Homesteading on a budget – five easy-peasy steps to creating one

(Homesteading.news) These days it is getting harder and harder to make ends meet, and if you’re a homesteader, you understand this perfectly. Between rising costs for feed, seed, building materials, vet visits and so forth, it can be tough to make your monthly budget balance.

That said, balancing your homesteading budget is certainly doable and, in fact, much easier than you think – and you don’t need a “money manager” or a “financial guy” to make it all add up.

First, it’s important to understand the budgeting process and why it is so vital to the success of your homesteading operations:

— Homesteaders will often have increased expenditures during specific seasons, such as when you need to buy seeds and start up equipment in the spring, and buying bulk feed for livestock later in fall;

— Your income is likely not reliable each month; if the majority of your income is derived from the land you must organize it property for budget purposes and for taxes;

— Life happens – and so do unexpected emergencies;

— If you’re new to the homesteading lifestyle, you may not have much of an income right away;

— Equipment and machinery break down and cost money to repair.

A budget will see to it that you’re prepared for these little (and large) inconveniences and emergencies.

So, here are five easy-peasy steps to balancing your homesteading budget, which will not only enable you to cover your expenses, but will also give you the same peace of mind that fits your self-sustaining lifestyle:

1. Gather the facts: The best way to start is to assemble all of your regularly occurring monthly expenses. Add to those your “irregular” bills – those that come quarterly or once or twice a year – as well as annual, seasonal purchases and expenses. This can be tedious but the process will be easier if you collect receipts (and you should).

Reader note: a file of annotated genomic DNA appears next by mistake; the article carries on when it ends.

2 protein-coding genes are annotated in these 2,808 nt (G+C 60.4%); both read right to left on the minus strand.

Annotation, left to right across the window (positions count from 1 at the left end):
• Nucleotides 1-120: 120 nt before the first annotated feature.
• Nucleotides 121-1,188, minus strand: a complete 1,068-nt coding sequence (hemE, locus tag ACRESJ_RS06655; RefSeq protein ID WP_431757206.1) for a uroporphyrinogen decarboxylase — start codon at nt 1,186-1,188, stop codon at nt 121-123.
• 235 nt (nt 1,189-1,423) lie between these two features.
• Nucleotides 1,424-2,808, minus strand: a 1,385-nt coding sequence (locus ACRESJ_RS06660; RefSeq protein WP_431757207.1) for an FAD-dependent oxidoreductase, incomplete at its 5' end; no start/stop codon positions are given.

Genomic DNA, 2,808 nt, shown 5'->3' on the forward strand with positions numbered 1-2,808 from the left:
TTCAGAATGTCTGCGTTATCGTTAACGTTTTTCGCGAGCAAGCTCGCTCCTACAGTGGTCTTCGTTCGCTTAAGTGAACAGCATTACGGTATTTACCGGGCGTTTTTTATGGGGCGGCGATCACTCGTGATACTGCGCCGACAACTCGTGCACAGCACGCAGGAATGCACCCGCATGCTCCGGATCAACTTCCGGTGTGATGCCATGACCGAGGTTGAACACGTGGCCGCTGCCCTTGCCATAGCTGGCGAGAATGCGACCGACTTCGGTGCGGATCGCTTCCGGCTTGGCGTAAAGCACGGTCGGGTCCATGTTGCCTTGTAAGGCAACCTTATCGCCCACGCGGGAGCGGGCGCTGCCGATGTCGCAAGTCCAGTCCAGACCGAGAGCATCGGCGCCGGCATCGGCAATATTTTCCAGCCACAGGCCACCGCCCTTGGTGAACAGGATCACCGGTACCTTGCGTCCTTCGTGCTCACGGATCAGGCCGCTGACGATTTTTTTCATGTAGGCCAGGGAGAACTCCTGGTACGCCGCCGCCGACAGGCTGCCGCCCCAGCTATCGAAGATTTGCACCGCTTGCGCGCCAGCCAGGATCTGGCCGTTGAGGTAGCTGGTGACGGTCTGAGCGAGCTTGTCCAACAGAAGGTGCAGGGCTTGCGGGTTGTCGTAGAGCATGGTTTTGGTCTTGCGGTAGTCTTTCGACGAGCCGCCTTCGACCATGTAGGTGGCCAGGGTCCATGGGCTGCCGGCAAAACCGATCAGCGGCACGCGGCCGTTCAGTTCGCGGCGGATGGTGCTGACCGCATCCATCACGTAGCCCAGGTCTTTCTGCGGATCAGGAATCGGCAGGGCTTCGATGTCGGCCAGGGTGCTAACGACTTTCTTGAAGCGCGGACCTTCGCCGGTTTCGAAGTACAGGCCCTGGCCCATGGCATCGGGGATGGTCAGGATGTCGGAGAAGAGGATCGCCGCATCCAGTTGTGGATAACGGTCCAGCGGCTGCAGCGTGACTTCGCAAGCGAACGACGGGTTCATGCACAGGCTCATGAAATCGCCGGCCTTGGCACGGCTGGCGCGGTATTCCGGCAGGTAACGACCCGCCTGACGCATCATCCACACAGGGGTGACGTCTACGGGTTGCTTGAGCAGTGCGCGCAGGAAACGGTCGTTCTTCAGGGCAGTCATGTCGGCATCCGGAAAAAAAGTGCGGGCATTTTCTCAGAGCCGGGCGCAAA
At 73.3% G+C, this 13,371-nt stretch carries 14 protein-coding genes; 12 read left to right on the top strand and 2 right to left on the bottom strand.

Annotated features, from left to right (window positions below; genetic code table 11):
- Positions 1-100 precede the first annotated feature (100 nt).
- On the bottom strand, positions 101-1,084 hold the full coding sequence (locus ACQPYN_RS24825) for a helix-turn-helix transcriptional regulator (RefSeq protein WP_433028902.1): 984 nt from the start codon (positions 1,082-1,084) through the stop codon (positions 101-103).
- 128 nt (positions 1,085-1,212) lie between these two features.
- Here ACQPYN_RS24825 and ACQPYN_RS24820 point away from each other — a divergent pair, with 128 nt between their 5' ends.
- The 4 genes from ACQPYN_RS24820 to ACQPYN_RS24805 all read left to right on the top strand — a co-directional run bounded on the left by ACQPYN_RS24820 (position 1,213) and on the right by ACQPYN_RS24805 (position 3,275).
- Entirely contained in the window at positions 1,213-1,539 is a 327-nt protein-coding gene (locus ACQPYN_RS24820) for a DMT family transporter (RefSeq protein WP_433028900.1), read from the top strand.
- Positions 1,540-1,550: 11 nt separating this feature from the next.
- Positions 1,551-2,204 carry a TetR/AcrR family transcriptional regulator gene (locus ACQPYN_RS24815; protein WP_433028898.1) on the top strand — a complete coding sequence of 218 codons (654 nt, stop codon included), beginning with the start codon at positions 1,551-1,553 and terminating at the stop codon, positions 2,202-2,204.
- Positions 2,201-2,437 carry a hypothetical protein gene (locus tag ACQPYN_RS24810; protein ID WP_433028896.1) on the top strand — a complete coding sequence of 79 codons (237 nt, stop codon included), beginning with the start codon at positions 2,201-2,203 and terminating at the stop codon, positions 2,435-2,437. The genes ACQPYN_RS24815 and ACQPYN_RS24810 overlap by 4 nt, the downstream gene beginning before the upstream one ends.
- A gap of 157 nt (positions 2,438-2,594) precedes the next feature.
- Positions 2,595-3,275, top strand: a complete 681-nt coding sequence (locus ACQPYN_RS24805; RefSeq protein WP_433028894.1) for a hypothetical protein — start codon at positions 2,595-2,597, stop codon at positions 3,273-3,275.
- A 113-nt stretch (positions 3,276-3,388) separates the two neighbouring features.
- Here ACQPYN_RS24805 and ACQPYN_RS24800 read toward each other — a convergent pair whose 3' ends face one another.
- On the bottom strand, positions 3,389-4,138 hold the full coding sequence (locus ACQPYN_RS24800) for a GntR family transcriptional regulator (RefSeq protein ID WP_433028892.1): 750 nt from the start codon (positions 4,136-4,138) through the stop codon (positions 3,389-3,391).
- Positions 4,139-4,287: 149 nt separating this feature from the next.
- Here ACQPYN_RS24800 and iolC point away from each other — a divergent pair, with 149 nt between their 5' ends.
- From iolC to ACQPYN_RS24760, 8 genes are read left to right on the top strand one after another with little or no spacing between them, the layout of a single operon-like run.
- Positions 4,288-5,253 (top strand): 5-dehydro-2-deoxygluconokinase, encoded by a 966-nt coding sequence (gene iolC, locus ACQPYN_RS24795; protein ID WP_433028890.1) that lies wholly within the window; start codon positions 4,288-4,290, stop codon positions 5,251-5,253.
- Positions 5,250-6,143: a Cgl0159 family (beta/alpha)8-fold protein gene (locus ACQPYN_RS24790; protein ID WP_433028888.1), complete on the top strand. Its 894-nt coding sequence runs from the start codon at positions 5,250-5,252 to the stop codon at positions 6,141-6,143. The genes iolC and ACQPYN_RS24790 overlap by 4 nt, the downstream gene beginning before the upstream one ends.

Now you have a ballpark figure that serves as a basis for your monthly budget.

2. Format your budget design: In order to make the “data entry” easier, choose a spreadsheet on a computer or draw in a chart in a notepad. Some people simply use a Word document or lines on notebook paper.

Organization will help you keep track of what you’ve spent, what you’ll need to spend and will serve as a quick reference in any number of other ways.

3. Add income streams/outflows: Add in all the various income streams coming into your household, as well as all the bills you pay each month, and due dates for both.

4. Required savings: You’ve already figured out what you need to pay each month; now add that amount and divide by 12. That will give you the ballpark budget figure you’ll need to save for each month so you can make the monthly bills.

5. What’s left: Three things will happen – you’ll find that you don’t have enough income, which means you’ll have to 1) find ways to boost your income or 2) find ways to cut expenses; you’ll spend just as much as you take in, which is okay; or you’ll have an amount of money left over after your expenses, which is the best possible outcome, because this money will serve as your reserve fund that you can use for those unexpected expenses. And as a homesteader, you’ll have them.

For those of you who are running your homestead like a business or who really need to carefully keep track of your personal finances, it’s highly recommended you use a program made for that. Some use Mint.com, which works very well for personal finances. Another good program is Quicken. Both will save you time so you have more of it to put into your operations.

[H/T: Off The Grid News]

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